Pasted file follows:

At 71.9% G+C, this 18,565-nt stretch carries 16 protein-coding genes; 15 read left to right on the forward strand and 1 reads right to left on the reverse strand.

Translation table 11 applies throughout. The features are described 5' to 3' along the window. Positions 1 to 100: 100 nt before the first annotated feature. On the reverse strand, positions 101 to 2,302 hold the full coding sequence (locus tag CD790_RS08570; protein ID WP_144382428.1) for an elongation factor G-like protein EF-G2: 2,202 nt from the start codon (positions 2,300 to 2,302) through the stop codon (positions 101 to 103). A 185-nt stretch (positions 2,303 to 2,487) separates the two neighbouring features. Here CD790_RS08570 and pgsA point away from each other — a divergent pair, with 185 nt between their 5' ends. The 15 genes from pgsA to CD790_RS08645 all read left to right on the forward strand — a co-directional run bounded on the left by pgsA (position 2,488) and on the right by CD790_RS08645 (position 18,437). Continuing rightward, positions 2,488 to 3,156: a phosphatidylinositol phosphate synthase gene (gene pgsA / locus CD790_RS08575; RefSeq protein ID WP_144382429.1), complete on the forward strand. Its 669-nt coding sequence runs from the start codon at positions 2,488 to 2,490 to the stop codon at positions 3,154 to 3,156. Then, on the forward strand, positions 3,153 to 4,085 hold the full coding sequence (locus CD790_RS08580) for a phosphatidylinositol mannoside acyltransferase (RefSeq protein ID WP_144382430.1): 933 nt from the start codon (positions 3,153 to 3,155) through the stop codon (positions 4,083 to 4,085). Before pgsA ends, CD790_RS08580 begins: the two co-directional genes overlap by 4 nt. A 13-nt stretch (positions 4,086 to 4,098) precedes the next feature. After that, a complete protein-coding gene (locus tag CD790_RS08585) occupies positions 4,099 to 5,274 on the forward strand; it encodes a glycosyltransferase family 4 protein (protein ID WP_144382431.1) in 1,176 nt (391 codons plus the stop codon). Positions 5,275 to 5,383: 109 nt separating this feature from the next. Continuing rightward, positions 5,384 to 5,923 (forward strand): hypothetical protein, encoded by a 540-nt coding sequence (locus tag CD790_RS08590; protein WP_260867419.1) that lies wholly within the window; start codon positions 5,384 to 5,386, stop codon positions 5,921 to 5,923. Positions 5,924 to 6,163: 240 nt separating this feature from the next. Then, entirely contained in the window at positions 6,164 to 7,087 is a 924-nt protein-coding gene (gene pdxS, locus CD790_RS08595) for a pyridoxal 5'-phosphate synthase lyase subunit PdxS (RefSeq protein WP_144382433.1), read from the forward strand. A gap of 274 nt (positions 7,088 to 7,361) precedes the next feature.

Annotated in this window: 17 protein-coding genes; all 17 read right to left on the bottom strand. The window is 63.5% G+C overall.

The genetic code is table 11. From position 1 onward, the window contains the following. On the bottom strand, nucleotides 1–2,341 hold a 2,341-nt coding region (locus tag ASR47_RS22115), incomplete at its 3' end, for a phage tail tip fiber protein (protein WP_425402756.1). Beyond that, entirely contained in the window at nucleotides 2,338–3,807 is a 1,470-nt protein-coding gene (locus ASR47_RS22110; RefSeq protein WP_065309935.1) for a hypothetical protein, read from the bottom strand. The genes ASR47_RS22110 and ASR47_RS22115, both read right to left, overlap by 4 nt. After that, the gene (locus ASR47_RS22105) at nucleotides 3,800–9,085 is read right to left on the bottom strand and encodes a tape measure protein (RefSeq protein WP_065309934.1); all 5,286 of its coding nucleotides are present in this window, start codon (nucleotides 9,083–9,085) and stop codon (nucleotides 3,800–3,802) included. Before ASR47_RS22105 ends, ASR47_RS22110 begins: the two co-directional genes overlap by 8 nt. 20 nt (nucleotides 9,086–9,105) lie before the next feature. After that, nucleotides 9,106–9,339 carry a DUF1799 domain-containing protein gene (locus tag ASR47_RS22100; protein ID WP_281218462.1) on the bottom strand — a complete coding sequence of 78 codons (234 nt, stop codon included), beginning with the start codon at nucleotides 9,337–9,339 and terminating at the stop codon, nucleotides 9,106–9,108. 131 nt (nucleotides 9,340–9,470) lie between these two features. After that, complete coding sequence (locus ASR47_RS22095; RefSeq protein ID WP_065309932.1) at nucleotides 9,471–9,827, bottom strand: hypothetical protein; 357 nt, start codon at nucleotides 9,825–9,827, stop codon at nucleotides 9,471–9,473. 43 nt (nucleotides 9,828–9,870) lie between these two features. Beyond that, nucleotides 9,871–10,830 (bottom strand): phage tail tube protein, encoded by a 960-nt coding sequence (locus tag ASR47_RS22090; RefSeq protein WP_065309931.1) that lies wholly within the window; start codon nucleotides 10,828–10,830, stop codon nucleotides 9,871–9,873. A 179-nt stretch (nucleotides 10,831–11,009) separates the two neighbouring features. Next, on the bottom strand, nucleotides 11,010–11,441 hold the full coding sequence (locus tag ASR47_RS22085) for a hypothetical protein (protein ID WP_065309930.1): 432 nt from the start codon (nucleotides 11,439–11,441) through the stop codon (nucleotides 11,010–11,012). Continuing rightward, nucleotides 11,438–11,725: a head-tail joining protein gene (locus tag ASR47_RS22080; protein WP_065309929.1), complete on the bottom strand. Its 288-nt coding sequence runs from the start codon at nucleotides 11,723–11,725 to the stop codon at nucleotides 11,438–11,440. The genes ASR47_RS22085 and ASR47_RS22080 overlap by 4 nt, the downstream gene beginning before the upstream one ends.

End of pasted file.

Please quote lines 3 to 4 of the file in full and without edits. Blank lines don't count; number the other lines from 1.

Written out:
Annotated in this window: 17 protein-coding genes; all 17 read right to left on the bottom strand. The window is 63.5% G+C overall.

The genetic code is table 11. From position 1 onward, the window contains the following. On the bottom strand, nucleotides 1–2,341 hold a 2,341-nt coding region (locus tag ASR47_RS22115), incomplete at its 3' end, for a phage tail tip fiber protein (protein WP_425402756.1). Beyond that, entirely contained in the window at nucleotides 2,338–3,807 is a 1,470-nt protein-coding gene (locus ASR47_RS22110; RefSeq protein WP_065309935.1) for a hypothetical protein, read from the bottom strand. The genes ASR47_RS22110 and ASR47_RS22115, both read right to left, overlap by 4 nt. After that, the gene (locus ASR47_RS22105) at nucleotides 3,800–9,085 is read right to left on the bottom strand and encodes a tape measure protein (RefSeq protein WP_065309934.1); all 5,286 of its coding nucleotides are present in this window, start codon (nucleotides 9,083–9,085) and stop codon (nucleotides 3,800–3,802) included. Before ASR47_RS22105 ends, ASR47_RS22110 begins: the two co-directional genes overlap by 8 nt. 20 nt (nucleotides 9,086–9,105) lie before the next feature. After that, nucleotides 9,106–9,339 carry a DUF1799 domain-containing protein gene (locus tag ASR47_RS22100; protein ID WP_281218462.1) on the bottom strand — a complete coding sequence of 78 codons (234 nt, stop codon included), beginning with the start codon at nucleotides 9,337–9,339 and terminating at the stop codon, nucleotides 9,106–9,108. 131 nt (nucleotides 9,340–9,470) lie between these two features. After that, complete coding sequence (locus ASR47_RS22095; RefSeq protein ID WP_065309932.1) at nucleotides 9,471–9,827, bottom strand: hypothetical protein; 357 nt, start codon at nucleotides 9,825–9,827, stop codon at nucleotides 9,471–9,473. 43 nt (nucleotides 9,828–9,870) lie between these two features. Beyond that, nucleotides 9,871–10,830 (bottom strand): phage tail tube protein, encoded by a 960-nt coding sequence (locus tag ASR47_RS22090; RefSeq protein WP_065309931.1) that lies wholly within the window; start codon nucleotides 10,828–10,830, stop codon nucleotides 9,871–9,873. A 179-nt stretch (nucleotides 10,831–11,009) separates the two neighbouring features. Next, on the bottom strand, nucleotides 11,010–11,441 hold the full coding sequence (locus tag ASR47_RS22085) for a hypothetical protein (protein ID WP_065309930.1): 432 nt from the start codon (nucleotides 11,439–11,441) through the stop codon (nucleotides 11,010–11,012). Continuing rightward, nucleotides 11,438–11,725: a head-tail joining protein gene (locus tag ASR47_RS22080; protein WP_065309929.1), complete on the bottom strand. Its 288-nt coding sequence runs from the start codon at nucleotides 11,723–11,725 to the stop codon at nucleotides 11,438–11,440. The genes ASR47_RS22085 and ASR47_RS22080 overlap by 4 nt, the downstream gene beginning before the upstream one ends.